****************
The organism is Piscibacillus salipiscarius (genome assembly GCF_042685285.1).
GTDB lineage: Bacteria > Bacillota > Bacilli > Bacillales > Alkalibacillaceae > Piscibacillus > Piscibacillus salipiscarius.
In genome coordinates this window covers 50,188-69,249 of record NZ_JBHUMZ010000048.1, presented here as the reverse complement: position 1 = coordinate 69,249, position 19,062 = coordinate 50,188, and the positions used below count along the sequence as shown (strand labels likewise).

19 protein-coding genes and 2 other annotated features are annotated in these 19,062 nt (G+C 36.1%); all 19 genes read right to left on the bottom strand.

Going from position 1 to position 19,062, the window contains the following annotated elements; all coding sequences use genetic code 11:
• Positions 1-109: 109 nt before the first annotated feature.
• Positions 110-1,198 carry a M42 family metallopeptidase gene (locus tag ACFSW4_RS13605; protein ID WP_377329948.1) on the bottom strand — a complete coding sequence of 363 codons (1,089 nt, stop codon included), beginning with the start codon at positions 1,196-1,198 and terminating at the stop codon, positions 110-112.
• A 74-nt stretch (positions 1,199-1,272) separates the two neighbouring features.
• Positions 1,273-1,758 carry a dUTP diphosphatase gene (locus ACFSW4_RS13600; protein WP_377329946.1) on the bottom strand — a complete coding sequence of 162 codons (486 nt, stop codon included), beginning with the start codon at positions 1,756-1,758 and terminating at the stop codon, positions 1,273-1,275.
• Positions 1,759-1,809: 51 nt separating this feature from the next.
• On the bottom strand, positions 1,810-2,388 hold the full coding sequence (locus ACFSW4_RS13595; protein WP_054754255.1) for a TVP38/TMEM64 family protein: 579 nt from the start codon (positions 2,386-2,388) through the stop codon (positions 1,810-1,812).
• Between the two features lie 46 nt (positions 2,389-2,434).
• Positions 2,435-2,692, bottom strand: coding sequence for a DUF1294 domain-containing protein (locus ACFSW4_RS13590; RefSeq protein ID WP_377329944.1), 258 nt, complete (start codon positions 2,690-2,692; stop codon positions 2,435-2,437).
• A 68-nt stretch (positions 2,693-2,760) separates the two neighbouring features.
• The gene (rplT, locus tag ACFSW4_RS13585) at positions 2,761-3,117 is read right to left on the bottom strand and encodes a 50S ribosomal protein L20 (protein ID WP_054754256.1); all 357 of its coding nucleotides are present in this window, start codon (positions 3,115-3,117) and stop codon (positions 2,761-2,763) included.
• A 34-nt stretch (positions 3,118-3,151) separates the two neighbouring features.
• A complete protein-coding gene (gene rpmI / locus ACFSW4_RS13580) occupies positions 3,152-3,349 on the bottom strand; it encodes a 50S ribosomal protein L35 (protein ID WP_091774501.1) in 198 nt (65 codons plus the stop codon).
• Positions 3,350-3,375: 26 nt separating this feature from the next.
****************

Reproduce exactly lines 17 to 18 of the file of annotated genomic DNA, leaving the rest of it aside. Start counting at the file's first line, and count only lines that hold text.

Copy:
• A complete protein-coding gene (gene rpmI / locus ACFSW4_RS13580) occupies positions 3,152-3,349 on the bottom strand; it encodes a 50S ribosomal protein L35 (protein ID WP_091774501.1) in 198 nt (65 codons plus the stop codon).
• Positions 3,350-3,375: 26 nt separating this feature from the next.